The countdown is on.  The main provisions of Canada’s new anti-spam law1 will come into effect in less than a week – on July 1, 2014.  With little time remaining, the Canadian Radio-television and Telecommunications Commission recently published six infographics and a new guidance document designed to facilitate the implementation of CASL’s onerous obligations.

The infographics provide pictorial explanations of some of the key provisions of CASL – such as the parameters of the personal relationship exemption, an outline of information to be included in a commercial electronic message, managing consent under CASL, explaining whether express consent gathered before CASL came into effect will continue to be valid (it will), outlining the distinction between express and implied consent and explaining what constitutes a commercial electronic message.

While the infographics had been previously discussed by the CRTC in meetings and seminars designed to outline CASL requirements, the CRTC also issued the third in its series of guidance document.  The first two guidance documents issued by the CRTC related to some of the technical aspects of obtaining consent and the interpretation of theElectronic Commerce Regulations that had been enacted under CASL.2  The new guidance document, however, Compliance and Enforcement Information Bulletin CRTC 2014-326: Guidelines to help businesses develop corporate compliance programs, focuses on compliance mechanisms and encourages all organizations subject to CASL to develop and implement corporate compliance programs to facilitate compliance with CASL.  The CRTC sets out the key elements of a corporate compliance program:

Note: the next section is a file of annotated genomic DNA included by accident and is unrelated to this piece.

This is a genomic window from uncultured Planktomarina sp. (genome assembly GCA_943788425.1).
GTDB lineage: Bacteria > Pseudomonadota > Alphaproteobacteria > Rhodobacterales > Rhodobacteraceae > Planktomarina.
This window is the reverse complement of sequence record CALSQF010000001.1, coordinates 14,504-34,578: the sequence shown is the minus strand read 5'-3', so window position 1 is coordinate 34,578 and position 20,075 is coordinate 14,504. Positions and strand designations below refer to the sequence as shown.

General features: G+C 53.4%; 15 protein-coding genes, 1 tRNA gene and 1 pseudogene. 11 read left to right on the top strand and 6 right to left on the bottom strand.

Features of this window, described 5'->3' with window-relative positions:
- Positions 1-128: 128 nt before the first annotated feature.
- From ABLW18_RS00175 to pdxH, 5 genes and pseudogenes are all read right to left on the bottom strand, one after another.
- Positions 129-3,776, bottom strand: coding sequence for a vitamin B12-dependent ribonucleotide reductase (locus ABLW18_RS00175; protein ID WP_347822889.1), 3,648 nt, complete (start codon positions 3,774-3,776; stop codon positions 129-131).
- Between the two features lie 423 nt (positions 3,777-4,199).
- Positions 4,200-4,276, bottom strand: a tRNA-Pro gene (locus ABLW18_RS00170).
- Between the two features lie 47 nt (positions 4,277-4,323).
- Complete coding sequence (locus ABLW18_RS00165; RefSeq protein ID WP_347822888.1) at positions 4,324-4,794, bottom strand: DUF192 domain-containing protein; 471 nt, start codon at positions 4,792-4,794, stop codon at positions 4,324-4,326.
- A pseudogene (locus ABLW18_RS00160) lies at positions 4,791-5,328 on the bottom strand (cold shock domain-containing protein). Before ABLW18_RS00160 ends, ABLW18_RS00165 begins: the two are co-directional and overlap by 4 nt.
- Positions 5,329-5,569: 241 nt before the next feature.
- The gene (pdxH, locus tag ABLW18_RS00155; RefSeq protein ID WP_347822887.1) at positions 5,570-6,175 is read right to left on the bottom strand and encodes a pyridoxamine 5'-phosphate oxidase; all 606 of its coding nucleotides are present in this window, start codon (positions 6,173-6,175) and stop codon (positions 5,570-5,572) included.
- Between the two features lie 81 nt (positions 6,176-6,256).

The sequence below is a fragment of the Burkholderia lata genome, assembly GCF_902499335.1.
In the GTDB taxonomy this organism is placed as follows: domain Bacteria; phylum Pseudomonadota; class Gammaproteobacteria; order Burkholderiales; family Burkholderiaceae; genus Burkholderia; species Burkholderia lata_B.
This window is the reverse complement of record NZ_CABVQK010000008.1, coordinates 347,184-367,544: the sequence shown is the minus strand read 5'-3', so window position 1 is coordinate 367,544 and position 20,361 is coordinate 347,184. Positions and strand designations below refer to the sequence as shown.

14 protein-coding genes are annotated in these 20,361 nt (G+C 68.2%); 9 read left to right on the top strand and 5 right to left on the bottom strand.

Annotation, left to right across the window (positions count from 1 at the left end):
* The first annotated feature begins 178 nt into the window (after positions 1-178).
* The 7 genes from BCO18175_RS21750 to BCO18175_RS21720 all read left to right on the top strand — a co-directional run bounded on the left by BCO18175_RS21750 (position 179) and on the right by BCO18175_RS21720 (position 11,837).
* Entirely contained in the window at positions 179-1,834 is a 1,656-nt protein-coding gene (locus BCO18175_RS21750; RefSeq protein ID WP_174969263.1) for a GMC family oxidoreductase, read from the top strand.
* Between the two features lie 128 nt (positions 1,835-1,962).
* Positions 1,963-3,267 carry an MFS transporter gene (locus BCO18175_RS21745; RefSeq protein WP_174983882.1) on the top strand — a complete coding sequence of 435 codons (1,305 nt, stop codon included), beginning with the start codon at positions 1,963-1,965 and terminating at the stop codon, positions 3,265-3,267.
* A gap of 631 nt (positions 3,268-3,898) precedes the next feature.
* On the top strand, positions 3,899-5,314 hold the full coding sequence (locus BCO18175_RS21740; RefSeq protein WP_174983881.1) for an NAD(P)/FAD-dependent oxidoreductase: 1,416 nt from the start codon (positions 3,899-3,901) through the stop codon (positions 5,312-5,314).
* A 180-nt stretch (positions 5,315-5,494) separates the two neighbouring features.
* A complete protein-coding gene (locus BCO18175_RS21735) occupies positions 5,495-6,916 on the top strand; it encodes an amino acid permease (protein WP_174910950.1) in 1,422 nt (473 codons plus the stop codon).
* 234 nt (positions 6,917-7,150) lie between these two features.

• Senior management involvement and the naming of a chief compliance officer (or compliance point person) to foster a CASL compliant organizations culture;
  • Risk assessment – to determine which business activities are at risk for the commission of violations under the Rules and/or CASL;
  • Written corporate compliance policy;
  • Record keeping;
  • Training program – to ensure effective training of staff at all levels;
  • Auditing and monitoring – to help prevent and detect misconduct and assess the effectiveness of the corporate compliance program with audit results recorded, maintained and communicated to senior management with appropriate recommendations and follow-up;
  • Compliant handling system to enable customers to submit complaints (and providing a mechanism for customer issues to be resolved and, potentially, not escalated; and
  • Corrective action to address contraventions of CASL requirements (and demonstrate the organizational due diligence and  commitment to CASL compliance)

Those familiar with corporate competition or privacy law compliance programs will find the CRTC guidance reinforces well-established recommendations concerning regulatory compliance activities.  That being said, the new guidelines are a useful reminder of the work that may yet need to be done by organizations that send commercial electronic messages.

Link to compliance policy

Compliance and enforcement information bulletin CRTC 2014-326